Rural areas in Wisconsin, North Dakota, South Dakota and Montana are among the top in the country for new cases per. per capita over the past two weeks, according to Johns Hopkins researchers. In counties with only a few thousand people, the number of cases per Inhabitant rise with even a small eruption – and tolls hit close to home in closely linked cities.

“One or two people with infections can really make a big difference when you have a grocery store or gas station,” said Misty Rudebusch, the medical director of a network of South Dakota rural health clinics called Horizon Health Care. “There is such a ripple effect.”

Wessington Springs is a hub for generations of farmers and ranchers working with the surrounding land. Residents send their children to the same schoolhouse they attended and have preserved cultural offerings such as a Shakespeare garden and an opera house.

They trust Dean, who for 42 years has tended to have everything from broken bones to high blood pressure. When a patient needs a higher level of care, the GP is usually dependent on a transfer to a hospital 209 kilometers away.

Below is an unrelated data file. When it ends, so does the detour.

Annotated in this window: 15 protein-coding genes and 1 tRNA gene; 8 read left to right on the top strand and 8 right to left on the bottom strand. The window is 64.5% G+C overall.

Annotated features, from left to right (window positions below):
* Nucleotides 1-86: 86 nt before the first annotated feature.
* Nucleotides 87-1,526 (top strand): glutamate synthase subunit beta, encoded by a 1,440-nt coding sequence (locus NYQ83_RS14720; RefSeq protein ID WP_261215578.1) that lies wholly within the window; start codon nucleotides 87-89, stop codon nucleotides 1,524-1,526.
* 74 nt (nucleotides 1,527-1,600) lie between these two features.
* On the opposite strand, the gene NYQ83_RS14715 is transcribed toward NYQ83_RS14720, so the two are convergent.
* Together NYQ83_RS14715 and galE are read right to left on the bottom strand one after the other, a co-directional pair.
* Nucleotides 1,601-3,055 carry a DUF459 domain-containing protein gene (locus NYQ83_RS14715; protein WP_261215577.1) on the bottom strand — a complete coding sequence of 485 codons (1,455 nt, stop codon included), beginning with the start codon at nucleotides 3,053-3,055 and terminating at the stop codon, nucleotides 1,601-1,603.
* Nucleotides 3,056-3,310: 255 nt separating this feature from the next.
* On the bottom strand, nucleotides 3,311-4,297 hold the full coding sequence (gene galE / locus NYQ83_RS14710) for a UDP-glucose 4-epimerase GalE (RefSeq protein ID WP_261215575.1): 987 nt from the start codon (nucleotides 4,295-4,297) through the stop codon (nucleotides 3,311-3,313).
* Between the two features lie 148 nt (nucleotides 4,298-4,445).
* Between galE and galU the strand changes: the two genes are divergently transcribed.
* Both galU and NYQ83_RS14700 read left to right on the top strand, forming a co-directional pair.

As cases increase, rural hospitals have trouble finding beds. A recent request to transfer a “not desperately ill but beautiful” sick COVID-19 patient was denied for several days until the patient’s condition worsened, Dean said.

“We are proud of what we got, but it has been a struggle,” he said of the 16-bed hospital.

The outbreak that killed Dean’s father forced Wessington Springs’ only nursing home to make a request for nurses across the country.